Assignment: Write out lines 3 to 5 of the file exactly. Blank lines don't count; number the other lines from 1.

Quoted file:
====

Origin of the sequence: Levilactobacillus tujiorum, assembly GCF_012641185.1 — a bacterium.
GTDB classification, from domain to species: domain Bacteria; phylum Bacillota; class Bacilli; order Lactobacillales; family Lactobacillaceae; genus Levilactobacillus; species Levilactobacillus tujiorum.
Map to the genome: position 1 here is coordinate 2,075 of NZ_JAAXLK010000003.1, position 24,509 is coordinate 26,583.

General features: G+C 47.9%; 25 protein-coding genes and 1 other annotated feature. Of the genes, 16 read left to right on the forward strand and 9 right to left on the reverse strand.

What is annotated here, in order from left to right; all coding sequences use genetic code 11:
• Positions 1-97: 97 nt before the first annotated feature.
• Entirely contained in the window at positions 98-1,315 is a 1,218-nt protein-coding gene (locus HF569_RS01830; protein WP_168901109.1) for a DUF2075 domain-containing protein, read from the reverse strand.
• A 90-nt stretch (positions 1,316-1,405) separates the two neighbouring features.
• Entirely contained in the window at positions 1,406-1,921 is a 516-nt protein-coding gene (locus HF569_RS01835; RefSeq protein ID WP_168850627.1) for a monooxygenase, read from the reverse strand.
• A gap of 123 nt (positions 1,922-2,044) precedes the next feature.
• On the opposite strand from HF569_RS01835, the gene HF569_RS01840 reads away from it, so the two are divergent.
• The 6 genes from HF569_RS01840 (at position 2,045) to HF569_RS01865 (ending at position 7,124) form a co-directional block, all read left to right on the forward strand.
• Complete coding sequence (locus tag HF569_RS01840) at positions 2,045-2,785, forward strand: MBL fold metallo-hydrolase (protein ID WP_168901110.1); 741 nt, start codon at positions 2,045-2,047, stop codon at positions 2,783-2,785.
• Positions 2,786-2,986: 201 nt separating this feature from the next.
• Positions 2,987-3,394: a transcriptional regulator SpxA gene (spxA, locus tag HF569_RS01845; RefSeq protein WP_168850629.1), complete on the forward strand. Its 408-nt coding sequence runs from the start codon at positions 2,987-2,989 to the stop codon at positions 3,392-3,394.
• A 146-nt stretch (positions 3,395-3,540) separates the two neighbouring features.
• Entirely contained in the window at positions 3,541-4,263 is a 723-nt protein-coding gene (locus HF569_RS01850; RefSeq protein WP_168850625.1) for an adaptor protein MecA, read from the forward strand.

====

Map to the genome: position 1 here is coordinate 2,075 of NZ_JAAXLK010000003.1, position 24,509 is coordinate 26,583.

General features: G+C 47.9%; 25 protein-coding genes and 1 other annotated feature. Of the genes, 16 read left to right on the forward strand and 9 right to left on the reverse strand.

What is annotated here, in order from left to right; all coding sequences use genetic code 11: